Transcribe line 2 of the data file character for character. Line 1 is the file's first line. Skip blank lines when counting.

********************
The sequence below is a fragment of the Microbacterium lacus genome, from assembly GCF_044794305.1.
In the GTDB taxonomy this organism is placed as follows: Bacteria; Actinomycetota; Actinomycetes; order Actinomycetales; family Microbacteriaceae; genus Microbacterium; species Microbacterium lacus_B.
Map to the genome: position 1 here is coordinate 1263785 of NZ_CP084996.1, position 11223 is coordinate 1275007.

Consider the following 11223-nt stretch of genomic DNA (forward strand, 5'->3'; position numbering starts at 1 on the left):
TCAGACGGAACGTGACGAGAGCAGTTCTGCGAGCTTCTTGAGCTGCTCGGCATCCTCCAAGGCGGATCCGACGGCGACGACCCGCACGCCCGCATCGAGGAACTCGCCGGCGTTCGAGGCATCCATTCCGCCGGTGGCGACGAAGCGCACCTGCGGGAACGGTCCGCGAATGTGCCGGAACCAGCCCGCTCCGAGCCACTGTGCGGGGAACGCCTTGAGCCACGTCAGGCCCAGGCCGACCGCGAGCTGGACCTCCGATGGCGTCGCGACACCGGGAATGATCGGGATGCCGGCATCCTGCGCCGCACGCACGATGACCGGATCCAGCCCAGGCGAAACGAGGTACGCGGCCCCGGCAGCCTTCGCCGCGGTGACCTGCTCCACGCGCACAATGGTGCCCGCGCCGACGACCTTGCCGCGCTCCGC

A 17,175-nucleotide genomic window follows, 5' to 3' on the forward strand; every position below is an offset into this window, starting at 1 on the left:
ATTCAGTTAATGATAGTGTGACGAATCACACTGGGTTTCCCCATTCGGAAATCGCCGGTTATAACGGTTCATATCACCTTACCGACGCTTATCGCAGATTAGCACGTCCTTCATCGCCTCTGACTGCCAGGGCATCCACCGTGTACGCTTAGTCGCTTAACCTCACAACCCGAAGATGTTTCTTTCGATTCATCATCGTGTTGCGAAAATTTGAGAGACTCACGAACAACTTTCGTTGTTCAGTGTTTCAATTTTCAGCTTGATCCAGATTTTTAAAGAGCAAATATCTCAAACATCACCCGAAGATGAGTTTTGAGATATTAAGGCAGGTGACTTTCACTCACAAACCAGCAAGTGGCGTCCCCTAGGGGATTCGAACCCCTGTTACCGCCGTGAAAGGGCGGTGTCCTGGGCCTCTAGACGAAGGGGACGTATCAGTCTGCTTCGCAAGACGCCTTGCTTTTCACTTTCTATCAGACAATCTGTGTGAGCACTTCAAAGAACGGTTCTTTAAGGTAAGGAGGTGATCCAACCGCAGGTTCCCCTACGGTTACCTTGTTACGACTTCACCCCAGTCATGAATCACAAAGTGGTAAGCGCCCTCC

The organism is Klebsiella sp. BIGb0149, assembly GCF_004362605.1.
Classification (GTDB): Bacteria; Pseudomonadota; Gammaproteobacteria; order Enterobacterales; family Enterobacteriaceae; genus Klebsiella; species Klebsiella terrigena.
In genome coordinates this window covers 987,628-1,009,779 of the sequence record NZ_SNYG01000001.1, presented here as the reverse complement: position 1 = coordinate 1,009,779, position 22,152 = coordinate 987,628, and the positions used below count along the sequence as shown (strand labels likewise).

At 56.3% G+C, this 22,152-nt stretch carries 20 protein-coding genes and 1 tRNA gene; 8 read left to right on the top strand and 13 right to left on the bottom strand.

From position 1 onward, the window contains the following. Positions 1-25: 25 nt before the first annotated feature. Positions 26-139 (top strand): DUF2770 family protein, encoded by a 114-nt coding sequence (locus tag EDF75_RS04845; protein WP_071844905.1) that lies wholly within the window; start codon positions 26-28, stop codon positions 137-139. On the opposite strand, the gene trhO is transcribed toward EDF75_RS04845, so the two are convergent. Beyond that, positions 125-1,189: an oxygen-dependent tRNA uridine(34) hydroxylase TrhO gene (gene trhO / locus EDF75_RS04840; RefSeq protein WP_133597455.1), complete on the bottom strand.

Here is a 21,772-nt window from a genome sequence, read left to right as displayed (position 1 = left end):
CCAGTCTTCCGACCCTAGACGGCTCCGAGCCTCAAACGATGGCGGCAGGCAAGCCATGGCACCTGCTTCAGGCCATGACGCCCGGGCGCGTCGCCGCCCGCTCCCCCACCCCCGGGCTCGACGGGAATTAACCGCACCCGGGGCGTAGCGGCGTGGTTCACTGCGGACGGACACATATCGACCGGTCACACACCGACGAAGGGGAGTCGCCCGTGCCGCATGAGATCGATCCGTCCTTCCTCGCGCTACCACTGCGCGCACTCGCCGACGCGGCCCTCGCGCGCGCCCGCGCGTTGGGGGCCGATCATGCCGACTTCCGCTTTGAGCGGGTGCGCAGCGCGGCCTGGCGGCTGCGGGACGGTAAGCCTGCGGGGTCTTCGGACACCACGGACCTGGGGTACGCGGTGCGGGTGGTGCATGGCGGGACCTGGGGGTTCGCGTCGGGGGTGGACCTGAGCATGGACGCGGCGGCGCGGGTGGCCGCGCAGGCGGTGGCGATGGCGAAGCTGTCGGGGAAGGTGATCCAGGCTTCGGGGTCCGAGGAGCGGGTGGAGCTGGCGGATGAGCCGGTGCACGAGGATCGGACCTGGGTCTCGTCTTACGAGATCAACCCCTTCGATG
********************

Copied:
In the GTDB taxonomy this organism is placed as follows: Bacteria; Actinomycetota; Actinomycetes; order Actinomycetales; family Microbacteriaceae; genus Microbacterium; species Microbacterium lacus_B.